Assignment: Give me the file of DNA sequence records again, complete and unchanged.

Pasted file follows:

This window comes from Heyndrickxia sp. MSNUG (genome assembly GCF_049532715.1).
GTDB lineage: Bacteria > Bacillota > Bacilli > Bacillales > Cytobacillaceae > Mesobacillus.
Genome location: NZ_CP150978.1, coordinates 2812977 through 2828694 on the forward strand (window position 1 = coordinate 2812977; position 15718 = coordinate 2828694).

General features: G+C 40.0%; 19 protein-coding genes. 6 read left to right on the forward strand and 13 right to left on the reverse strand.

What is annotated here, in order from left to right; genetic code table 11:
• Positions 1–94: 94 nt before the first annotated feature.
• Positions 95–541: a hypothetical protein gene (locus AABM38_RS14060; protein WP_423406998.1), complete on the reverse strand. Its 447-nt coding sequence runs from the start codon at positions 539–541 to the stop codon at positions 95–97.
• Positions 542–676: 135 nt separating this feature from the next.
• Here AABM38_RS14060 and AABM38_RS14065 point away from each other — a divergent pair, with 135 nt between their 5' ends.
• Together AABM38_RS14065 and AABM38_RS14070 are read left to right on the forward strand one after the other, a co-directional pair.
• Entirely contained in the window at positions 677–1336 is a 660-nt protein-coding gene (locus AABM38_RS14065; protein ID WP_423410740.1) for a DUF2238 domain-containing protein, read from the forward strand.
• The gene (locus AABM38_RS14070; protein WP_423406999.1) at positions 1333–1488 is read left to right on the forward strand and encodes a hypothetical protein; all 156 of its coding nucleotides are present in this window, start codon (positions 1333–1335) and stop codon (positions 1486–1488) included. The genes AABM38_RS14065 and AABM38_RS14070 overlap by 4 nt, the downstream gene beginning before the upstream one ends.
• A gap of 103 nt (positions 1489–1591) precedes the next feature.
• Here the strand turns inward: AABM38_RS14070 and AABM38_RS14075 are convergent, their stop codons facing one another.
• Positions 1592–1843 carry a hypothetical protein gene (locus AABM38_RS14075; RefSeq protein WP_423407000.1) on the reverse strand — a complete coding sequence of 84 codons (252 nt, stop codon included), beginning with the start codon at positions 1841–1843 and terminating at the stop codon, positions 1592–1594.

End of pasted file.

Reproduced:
This window comes from Heyndrickxia sp. MSNUG (genome assembly GCF_049532715.1).
GTDB lineage: Bacteria > Bacillota > Bacilli > Bacillales > Cytobacillaceae > Mesobacillus.
Genome location: NZ_CP150978.1, coordinates 2812977 through 2828694 on the forward strand (window position 1 = coordinate 2812977; position 15718 = coordinate 2828694).

General features: G+C 40.0%; 19 protein-coding genes. 6 read left to right on the forward strand and 13 right to left on the reverse strand.

What is annotated here, in order from left to right; genetic code table 11:
• Positions 1–94: 94 nt before the first annotated feature.
• Positions 95–541: a hypothetical protein gene (locus AABM38_RS14060; protein WP_423406998.1), complete on the reverse strand. Its 447-nt coding sequence runs from the start codon at positions 539–541 to the stop codon at positions 95–97.
• Positions 542–676: 135 nt separating this feature from the next.
• Here AABM38_RS14060 and AABM38_RS14065 point away from each other — a divergent pair, with 135 nt between their 5' ends.
• Together AABM38_RS14065 and AABM38_RS14070 are read left to right on the forward strand one after the other, a co-directional pair.
• Entirely contained in the window at positions 677–1336 is a 660-nt protein-coding gene (locus AABM38_RS14065; protein ID WP_423410740.1) for a DUF2238 domain-containing protein, read from the forward strand.
• The gene (locus AABM38_RS14070; protein WP_423406999.1) at positions 1333–1488 is read left to right on the forward strand and encodes a hypothetical protein; all 156 of its coding nucleotides are present in this window, start codon (positions 1333–1335) and stop codon (positions 1486–1488) included. The genes AABM38_RS14065 and AABM38_RS14070 overlap by 4 nt, the downstream gene beginning before the upstream one ends.
• A gap of 103 nt (positions 1489–1591) precedes the next feature.
• Here the strand turns inward: AABM38_RS14070 and AABM38_RS14075 are convergent, their stop codons facing one another.
• Positions 1592–1843 carry a hypothetical protein gene (locus AABM38_RS14075; RefSeq protein WP_423407000.1) on the reverse strand — a complete coding sequence of 84 codons (252 nt, stop codon included), beginning with the start codon at positions 1841–1843 and terminating at the stop codon, positions 1592–1594.